Having spent two years unable to ski, I found myself feeling differently about the prospect in early 2022 when borders opened and Macron finally said my son was allowed to ski without taking a test every morning before we got on the lift. (We can barely get him up in time to boil up some porridge and eat a banana, so how on earth would we have traipsed to the pharmacy for an LFT on the daily?)
The climate crisis and the Covid-enforced travel break reset my priorities; it’s made me want to feel better about my travel choices. As a result, our family ski holiday needed an overhaul. First, I hate the exclusive nature of skiing and the air of privilege – sorry, but it makes me feel icky to follow the entourage of designer Moon Boots marching through the airport departures lounge. Second, I now want to be as green as possible with my holidays and give my money to not-for-profits where I can. I want a ski trip that is affordable, authentic and local, one where the money goes back into the ski region itself and where I “do” skiing like the French do – which, for the avoidance of doubt, is not a catered chalet run by an English family from the Home Counties. I’m starting to rant, but you get the idea…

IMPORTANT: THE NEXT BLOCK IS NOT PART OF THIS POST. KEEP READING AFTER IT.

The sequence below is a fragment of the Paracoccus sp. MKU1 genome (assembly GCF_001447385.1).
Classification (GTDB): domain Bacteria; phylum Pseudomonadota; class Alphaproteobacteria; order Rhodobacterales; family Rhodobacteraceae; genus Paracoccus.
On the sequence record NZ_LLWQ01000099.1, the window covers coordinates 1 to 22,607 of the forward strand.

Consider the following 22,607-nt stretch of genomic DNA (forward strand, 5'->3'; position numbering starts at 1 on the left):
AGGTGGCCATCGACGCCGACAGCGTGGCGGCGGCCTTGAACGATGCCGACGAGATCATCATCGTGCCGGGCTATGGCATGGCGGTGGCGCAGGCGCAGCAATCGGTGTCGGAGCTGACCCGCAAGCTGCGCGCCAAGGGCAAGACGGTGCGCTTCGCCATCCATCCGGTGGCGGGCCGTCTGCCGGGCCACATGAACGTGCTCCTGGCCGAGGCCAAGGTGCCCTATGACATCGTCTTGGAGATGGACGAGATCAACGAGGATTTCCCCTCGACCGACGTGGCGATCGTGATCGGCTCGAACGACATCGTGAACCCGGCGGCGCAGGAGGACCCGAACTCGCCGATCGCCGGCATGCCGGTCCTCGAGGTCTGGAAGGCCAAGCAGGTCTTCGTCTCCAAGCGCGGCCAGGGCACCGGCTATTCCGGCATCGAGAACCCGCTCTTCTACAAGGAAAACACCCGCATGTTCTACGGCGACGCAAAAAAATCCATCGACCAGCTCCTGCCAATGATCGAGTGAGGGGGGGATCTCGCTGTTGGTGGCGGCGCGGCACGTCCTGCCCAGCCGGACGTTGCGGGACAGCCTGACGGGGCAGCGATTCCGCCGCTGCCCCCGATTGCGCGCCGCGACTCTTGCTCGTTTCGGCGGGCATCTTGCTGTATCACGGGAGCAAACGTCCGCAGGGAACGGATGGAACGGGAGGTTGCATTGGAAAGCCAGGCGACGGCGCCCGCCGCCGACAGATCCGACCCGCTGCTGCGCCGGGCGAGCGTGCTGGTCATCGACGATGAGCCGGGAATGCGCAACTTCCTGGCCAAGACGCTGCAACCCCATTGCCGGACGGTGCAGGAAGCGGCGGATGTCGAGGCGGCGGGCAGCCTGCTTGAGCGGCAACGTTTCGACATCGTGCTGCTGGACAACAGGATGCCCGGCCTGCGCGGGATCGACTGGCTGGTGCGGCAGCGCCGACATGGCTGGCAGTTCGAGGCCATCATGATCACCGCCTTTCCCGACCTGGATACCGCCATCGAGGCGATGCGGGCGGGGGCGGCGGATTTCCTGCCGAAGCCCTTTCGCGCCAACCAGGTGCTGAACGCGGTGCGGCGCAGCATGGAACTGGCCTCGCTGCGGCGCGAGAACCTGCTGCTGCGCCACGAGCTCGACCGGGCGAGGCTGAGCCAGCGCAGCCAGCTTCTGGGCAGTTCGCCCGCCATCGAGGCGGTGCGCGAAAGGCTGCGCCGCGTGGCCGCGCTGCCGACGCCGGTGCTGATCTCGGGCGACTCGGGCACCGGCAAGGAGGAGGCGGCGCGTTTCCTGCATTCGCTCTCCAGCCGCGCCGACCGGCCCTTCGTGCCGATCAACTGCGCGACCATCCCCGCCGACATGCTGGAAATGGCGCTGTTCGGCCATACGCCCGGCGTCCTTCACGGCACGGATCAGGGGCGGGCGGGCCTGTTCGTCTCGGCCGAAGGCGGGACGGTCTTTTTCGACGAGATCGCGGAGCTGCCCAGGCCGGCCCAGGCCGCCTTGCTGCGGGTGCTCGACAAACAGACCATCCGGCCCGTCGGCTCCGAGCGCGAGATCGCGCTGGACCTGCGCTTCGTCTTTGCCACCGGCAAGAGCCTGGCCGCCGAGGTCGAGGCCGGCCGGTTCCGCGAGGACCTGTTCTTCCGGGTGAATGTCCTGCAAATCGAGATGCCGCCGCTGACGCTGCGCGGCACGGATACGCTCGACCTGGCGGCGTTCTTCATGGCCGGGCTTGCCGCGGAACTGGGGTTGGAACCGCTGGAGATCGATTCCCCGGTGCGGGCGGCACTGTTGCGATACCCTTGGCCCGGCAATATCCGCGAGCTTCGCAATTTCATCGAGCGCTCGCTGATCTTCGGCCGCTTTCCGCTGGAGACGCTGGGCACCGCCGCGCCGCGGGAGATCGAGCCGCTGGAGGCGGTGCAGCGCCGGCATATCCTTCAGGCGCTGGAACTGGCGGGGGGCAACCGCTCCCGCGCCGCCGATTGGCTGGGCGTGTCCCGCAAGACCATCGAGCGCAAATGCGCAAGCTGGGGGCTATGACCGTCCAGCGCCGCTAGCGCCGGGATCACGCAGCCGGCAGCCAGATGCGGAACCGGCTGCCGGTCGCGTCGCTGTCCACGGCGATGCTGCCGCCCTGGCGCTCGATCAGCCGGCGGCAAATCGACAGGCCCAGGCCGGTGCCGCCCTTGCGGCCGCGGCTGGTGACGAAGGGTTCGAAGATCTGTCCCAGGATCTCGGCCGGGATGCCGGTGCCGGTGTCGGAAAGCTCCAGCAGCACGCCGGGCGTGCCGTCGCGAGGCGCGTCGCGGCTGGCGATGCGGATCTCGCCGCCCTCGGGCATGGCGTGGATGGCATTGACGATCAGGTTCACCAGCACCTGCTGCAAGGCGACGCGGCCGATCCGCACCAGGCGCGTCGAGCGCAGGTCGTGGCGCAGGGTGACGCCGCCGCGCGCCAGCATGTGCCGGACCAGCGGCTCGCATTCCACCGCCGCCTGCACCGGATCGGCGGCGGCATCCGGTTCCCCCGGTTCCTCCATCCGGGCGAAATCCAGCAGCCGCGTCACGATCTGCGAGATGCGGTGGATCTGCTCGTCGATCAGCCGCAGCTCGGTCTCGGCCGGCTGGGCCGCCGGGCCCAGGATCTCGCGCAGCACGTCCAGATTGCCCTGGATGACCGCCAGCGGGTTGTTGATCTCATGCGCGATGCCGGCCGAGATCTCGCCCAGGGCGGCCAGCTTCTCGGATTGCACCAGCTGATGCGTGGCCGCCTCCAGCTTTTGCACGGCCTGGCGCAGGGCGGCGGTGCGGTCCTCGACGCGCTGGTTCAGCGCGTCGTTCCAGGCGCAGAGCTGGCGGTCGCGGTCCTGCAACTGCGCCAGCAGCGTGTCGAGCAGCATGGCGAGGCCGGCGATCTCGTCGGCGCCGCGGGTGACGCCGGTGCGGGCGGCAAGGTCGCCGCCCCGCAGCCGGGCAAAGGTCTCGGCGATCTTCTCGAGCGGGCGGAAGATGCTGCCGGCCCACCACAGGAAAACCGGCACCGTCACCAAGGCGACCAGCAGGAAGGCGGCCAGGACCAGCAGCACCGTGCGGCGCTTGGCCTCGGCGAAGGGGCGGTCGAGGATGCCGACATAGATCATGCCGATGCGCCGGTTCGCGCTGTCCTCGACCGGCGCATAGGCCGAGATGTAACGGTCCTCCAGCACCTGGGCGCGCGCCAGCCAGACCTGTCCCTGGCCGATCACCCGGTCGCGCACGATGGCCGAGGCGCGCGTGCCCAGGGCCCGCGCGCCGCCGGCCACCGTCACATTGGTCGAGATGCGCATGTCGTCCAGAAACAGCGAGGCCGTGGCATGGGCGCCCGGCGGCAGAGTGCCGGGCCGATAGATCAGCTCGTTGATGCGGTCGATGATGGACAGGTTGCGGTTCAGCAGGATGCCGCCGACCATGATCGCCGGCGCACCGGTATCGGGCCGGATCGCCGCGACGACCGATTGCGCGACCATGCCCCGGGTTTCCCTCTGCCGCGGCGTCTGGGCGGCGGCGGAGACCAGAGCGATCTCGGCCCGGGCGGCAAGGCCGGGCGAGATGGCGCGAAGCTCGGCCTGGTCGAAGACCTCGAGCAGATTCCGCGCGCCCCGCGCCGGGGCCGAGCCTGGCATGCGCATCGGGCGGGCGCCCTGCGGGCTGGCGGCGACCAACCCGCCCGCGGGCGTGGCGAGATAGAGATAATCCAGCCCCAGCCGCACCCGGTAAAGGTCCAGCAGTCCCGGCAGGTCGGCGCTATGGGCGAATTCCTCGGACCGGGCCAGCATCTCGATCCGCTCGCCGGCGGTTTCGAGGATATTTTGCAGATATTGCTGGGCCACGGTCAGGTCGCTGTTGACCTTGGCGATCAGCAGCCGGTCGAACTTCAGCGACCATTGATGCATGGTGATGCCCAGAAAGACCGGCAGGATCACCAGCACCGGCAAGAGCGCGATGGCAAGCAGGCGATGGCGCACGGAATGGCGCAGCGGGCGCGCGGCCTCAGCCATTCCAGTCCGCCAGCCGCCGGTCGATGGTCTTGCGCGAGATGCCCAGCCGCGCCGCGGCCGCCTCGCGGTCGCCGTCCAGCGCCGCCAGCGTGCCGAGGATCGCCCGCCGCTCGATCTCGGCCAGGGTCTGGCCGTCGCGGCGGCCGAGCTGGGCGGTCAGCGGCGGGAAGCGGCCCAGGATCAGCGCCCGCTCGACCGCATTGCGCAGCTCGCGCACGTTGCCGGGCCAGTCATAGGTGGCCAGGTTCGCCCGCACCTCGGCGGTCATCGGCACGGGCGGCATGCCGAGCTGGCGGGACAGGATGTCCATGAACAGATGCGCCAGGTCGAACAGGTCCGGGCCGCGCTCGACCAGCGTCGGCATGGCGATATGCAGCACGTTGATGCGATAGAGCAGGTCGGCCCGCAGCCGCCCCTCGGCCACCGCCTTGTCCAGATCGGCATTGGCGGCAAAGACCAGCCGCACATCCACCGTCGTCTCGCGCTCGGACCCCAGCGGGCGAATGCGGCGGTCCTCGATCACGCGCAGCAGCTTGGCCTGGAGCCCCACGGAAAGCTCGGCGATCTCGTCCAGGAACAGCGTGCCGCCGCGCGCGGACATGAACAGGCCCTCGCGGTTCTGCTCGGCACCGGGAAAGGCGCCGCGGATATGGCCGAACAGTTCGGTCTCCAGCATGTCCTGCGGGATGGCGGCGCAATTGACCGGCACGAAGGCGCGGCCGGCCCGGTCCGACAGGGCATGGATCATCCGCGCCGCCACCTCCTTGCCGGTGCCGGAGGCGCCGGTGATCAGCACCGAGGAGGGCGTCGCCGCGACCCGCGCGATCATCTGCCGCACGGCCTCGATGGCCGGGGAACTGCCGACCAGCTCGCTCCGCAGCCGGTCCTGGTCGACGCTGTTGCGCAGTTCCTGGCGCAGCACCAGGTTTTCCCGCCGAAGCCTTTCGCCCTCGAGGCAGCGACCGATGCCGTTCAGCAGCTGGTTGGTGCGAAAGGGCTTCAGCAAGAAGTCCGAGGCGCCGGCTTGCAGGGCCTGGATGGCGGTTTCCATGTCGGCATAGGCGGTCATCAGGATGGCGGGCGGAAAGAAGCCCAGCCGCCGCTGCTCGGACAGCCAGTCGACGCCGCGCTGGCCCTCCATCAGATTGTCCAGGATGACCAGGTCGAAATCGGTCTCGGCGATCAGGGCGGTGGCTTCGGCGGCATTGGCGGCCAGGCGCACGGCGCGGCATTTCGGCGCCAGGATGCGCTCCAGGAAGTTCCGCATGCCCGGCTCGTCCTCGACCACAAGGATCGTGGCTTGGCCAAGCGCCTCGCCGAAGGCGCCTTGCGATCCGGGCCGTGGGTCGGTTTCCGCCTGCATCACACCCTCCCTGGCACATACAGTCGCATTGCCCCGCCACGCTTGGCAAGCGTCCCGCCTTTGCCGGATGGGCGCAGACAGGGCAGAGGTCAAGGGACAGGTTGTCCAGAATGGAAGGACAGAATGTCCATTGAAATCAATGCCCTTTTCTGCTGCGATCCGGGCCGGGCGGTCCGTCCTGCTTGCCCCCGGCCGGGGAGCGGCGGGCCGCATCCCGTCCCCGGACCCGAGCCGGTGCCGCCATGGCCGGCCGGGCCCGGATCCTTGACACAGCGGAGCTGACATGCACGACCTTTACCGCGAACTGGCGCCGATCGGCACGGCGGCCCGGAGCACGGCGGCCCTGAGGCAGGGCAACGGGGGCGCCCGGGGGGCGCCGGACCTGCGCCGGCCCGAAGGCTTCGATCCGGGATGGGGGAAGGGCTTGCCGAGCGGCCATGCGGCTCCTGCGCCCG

A whole heap of googling later, I found Action Outdoors, a company set up in 2004 by two British men who wanted to offer inclusive ski holidays to young people at affordable prices. Action Outdoors doesn’t run its own holidays; rather, it’s the British travel agent for a not-for-profit French organisation called UCPA, which was set up 65 years ago to get young people outside and doing sport. Most ski weeks in UCPA centres are for 18 to 45-year-olds, but there are a few family weeks during the season too.
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